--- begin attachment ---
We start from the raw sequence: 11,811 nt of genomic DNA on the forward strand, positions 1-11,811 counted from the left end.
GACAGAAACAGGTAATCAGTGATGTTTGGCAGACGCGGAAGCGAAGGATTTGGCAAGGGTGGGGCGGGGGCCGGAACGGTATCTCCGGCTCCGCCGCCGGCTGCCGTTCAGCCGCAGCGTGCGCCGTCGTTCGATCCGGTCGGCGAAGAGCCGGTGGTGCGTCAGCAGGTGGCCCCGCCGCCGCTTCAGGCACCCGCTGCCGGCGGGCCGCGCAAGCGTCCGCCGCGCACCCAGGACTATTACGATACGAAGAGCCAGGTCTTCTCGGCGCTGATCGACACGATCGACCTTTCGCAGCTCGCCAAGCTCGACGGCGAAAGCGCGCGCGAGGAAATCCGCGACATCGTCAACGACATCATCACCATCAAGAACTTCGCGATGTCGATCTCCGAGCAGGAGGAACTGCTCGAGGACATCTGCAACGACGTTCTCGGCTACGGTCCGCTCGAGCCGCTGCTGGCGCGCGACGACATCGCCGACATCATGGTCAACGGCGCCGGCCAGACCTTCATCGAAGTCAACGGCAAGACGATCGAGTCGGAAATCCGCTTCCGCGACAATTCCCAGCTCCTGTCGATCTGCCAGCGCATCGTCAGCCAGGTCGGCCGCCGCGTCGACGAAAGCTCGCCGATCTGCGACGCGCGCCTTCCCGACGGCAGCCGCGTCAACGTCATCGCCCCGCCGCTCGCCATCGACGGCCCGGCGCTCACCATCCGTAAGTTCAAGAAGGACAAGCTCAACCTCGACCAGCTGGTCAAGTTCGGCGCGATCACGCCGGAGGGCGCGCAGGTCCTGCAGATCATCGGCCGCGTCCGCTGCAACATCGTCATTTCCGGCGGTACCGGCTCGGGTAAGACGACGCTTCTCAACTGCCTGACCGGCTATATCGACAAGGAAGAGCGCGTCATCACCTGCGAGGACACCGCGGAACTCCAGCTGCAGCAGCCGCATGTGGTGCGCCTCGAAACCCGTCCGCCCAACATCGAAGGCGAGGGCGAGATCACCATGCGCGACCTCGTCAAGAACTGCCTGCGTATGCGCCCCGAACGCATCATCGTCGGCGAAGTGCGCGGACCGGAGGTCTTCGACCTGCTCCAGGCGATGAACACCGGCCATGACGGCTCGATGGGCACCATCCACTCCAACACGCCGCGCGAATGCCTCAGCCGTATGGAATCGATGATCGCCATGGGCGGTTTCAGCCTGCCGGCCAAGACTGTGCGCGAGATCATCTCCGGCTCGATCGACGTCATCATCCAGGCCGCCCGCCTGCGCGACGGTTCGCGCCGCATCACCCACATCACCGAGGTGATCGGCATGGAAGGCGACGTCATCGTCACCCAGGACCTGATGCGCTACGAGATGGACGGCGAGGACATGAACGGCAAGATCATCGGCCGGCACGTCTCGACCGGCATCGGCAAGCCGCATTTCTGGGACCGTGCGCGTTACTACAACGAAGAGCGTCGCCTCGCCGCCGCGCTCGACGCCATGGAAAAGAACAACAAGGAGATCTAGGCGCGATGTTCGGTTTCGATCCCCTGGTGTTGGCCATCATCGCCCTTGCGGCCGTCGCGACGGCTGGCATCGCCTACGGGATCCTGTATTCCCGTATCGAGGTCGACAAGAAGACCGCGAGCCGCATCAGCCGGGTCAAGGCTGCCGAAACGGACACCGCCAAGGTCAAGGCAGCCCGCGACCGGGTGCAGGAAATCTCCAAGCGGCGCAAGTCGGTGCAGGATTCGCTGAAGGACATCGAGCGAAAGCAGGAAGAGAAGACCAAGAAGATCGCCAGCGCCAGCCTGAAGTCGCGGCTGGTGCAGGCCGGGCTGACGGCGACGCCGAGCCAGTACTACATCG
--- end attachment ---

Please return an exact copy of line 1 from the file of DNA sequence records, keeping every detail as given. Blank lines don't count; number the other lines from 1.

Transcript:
We start from the raw sequence: 11,811 nt of genomic DNA on the forward strand, positions 1-11,811 counted from the left end.